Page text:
#51–The Philadelphia Story. I’ve seen this one before, and it is fantastic. I think it’s one of Jimmy Stewart’s best performances, right up there with Mr. Smith Goes to Washington. The quick banter between, well, everybody, is fun to listen to.
#50–Butch Cassidy and the Sundance Kid. Technically, this is a western. But three names assured me it would be a fine film: Paul Newman, Robert Redford, and George Roy Hill. Who is George Roy Hill, you may ask? He directed one of my all-time favorite movies: The Sting.
Butch and Sundance are kindly bank robbers. I wouldn’t be surprised if they were the inspiration for Owen Wilson’s character in Shanghai Noon. But even kindly bank robbers are still breaking the law, and there are consequences for such actions. They relocate to Bolivia and become banditos there. I am going to give away the ending in the next paragraph, so if you won’t watch this movie, read on. If you might want to see it spoiler-free, then skip the next paragraph.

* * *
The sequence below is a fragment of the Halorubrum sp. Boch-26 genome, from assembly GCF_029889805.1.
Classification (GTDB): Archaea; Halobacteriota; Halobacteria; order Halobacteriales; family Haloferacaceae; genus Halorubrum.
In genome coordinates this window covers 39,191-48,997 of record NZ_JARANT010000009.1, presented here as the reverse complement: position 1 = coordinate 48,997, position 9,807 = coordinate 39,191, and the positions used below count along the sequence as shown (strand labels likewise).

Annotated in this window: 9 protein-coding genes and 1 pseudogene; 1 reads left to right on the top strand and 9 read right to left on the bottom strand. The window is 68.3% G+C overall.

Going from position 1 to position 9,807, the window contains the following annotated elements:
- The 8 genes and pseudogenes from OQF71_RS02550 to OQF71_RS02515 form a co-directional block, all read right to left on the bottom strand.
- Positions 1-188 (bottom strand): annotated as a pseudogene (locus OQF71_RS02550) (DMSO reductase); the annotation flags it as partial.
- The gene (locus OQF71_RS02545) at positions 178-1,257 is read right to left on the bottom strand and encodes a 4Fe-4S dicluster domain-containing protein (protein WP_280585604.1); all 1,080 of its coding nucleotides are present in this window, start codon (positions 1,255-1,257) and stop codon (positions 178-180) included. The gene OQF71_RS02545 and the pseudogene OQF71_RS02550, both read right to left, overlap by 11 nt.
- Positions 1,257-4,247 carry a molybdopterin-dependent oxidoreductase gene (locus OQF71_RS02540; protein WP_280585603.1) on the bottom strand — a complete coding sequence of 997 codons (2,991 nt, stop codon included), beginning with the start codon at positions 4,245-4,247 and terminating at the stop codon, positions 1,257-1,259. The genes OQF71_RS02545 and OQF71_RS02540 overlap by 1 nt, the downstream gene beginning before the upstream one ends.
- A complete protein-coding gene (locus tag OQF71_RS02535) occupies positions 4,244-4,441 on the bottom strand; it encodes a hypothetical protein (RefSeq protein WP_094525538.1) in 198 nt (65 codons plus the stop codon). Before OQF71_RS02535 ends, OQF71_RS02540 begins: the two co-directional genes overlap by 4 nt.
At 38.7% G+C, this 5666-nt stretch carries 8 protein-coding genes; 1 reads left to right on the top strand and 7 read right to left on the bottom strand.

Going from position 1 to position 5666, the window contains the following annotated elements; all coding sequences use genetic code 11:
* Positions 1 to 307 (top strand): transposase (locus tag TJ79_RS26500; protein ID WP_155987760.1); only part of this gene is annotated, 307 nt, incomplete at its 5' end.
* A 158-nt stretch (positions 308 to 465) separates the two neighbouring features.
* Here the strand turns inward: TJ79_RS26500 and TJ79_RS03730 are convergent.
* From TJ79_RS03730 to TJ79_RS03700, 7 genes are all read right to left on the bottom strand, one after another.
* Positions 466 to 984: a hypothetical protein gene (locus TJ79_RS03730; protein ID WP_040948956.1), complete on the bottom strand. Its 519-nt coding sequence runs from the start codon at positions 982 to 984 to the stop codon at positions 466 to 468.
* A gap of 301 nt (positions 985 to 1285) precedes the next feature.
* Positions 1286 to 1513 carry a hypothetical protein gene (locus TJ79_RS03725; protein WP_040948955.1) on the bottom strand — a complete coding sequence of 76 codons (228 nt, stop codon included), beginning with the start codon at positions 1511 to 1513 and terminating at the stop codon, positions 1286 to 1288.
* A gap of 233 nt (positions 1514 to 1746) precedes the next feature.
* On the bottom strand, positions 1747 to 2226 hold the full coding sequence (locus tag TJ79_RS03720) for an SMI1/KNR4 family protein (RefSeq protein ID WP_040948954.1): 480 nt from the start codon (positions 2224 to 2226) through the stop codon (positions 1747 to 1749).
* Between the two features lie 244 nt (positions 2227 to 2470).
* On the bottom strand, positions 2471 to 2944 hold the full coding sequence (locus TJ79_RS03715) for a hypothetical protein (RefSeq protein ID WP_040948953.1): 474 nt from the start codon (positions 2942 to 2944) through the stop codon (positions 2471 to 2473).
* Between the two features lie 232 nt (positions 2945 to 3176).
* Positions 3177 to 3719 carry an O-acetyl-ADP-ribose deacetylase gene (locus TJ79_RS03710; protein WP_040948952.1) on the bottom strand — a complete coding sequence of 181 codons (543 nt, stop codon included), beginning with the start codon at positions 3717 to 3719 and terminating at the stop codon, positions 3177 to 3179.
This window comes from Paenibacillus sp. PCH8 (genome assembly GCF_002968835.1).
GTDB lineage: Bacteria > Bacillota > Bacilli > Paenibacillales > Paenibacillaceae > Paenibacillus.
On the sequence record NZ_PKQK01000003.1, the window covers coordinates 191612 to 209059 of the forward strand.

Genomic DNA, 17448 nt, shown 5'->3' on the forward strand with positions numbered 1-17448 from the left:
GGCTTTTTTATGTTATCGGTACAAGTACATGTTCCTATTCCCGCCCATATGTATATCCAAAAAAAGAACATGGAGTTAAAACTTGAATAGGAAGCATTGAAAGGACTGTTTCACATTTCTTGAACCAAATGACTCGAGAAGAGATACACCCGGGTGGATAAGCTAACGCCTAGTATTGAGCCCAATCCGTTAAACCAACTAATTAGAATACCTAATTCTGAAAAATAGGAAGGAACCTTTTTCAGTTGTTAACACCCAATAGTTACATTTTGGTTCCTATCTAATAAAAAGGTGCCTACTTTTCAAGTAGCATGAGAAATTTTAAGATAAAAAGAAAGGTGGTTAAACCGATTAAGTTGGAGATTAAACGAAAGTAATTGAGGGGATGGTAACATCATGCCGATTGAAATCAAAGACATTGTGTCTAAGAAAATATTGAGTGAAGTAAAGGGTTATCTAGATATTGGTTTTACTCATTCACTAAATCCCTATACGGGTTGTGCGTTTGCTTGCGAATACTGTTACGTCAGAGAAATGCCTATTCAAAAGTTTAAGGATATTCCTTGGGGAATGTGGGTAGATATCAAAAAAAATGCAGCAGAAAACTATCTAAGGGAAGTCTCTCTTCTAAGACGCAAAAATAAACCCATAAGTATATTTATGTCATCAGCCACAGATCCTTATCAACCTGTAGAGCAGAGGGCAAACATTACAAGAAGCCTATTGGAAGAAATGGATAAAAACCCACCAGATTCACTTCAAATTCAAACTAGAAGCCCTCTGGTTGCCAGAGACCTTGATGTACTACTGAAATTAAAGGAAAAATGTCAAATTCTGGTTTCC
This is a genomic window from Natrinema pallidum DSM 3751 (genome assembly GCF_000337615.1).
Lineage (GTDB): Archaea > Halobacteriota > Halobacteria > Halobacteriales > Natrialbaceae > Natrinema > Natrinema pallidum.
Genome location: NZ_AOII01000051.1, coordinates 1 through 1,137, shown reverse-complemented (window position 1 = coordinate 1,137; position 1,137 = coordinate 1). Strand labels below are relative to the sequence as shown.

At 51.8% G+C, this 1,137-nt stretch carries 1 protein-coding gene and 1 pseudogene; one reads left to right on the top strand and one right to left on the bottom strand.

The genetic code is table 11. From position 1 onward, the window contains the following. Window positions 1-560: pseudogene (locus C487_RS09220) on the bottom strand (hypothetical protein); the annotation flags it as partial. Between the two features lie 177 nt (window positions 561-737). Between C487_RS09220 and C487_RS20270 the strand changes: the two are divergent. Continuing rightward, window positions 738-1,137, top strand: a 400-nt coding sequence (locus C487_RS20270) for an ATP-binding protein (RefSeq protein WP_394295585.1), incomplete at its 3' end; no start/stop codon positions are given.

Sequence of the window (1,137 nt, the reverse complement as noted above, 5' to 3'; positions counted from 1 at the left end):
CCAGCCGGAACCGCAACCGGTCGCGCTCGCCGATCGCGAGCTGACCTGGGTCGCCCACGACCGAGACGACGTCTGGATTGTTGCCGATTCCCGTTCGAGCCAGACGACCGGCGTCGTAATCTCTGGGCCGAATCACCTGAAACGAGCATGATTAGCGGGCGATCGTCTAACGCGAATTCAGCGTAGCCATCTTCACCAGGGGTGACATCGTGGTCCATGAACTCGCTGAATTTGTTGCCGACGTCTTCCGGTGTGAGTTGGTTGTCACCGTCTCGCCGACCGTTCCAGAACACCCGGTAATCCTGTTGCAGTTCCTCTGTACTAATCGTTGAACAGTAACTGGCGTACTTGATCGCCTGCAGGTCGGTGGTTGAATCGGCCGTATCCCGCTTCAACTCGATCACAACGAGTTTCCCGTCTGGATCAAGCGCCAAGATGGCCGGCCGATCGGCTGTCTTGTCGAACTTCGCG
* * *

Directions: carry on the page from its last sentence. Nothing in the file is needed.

The ending was disappointing, but it gave me reason to think about how movies have evolved. This is a great buddy film. Jokes are peppered throughout the script, and the fact that they are kindly led me to believe there would be a happy ending. Well, in the words of Avril Lavigne, “So much for my happy ending…” The kindly bank robbers don’t prevail. I expected them to, and I blame that on the current state of buddy films. The buddies ALWAYS win! Not so in this gem.
Aside from the ending, this is a great film. Hill, like Steven Spielberg, is quite deliberate in his directing, which makes his films beautiful. But Katharine Ross (of The Graduate fame) has one of the best lines in the film…or maybe I just thought it was funny as in 20 days I see another year of my life go by…when Sundance is trying to convince her to go with them to Bolivia, she gives these reasons for leaving: “Well, I’m 26, I’m single, and I’m a schoolteacher–that’s the bottom of the pit…” How true that feels some days. 🙂